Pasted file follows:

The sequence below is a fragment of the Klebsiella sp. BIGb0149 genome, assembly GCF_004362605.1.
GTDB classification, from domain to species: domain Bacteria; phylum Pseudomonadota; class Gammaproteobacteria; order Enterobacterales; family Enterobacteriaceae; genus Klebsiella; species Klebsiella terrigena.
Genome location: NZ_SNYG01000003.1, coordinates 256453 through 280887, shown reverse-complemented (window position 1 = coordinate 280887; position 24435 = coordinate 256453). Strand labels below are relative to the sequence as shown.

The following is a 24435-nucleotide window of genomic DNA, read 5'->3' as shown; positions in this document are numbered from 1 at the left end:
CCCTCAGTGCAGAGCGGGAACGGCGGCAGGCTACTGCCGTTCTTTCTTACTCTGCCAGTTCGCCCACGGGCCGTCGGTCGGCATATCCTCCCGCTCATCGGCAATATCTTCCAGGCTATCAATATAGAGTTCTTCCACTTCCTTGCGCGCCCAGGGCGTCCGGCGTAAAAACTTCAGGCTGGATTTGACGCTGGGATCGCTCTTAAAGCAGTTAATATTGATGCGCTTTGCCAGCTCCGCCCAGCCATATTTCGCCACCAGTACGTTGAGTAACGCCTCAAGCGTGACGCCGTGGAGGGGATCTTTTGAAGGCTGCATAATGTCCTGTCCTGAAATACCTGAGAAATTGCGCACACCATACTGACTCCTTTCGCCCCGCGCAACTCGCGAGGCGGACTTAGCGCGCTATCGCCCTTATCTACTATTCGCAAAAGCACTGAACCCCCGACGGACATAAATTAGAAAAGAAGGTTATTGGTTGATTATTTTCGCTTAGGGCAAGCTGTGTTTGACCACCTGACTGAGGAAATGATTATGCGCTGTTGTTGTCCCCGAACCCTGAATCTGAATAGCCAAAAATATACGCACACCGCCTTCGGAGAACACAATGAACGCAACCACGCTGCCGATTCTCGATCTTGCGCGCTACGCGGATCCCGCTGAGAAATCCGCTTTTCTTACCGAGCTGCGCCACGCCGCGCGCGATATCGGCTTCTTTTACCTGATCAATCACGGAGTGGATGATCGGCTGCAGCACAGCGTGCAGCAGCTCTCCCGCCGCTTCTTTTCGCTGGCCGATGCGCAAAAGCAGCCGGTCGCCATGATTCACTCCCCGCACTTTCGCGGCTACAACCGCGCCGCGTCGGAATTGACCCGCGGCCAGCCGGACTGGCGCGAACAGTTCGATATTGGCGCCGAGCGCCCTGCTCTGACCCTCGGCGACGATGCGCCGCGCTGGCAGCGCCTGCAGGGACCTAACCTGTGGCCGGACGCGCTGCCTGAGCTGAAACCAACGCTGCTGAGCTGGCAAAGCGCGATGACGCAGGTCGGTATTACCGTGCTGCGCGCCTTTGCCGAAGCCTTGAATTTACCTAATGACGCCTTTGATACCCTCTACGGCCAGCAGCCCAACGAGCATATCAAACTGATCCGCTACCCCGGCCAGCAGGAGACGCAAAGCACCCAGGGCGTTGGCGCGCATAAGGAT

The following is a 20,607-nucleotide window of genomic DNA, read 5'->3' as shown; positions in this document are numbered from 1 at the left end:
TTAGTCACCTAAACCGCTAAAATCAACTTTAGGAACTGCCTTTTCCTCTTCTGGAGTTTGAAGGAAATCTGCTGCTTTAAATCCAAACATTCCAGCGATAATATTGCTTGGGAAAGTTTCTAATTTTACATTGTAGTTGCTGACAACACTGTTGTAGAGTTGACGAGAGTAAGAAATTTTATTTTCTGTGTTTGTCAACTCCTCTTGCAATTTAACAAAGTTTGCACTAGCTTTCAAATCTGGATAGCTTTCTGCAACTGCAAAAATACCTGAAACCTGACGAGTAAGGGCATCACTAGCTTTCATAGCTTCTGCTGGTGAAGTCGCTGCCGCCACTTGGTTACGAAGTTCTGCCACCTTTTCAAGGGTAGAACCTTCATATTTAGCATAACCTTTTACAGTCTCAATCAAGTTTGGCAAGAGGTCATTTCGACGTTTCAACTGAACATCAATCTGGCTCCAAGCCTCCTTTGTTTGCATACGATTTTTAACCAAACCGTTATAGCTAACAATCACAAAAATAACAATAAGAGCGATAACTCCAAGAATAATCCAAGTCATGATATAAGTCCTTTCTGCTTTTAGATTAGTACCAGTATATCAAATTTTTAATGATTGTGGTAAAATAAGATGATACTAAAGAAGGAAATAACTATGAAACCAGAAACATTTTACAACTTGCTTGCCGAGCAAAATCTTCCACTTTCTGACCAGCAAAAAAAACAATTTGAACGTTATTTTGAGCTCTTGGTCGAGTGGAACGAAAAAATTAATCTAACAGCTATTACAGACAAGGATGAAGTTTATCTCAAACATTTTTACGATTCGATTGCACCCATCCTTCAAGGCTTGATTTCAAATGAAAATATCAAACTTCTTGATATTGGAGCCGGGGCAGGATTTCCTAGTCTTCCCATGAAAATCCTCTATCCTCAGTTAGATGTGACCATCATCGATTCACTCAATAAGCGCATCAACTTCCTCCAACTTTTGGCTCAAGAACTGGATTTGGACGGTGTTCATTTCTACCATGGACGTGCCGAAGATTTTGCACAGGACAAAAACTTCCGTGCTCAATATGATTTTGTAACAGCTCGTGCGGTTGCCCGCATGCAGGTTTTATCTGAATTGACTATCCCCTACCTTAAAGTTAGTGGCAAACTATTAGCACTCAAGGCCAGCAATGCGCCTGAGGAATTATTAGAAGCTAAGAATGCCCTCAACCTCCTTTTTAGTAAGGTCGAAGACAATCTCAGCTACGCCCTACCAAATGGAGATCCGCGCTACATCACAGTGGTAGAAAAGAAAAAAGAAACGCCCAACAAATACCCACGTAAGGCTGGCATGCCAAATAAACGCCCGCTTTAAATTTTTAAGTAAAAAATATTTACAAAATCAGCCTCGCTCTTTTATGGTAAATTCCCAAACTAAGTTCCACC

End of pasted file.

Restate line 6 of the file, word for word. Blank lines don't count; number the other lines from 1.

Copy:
The following is a 20,607-nucleotide window of genomic DNA, read 5'->3' as shown; positions in this document are numbered from 1 at the left end: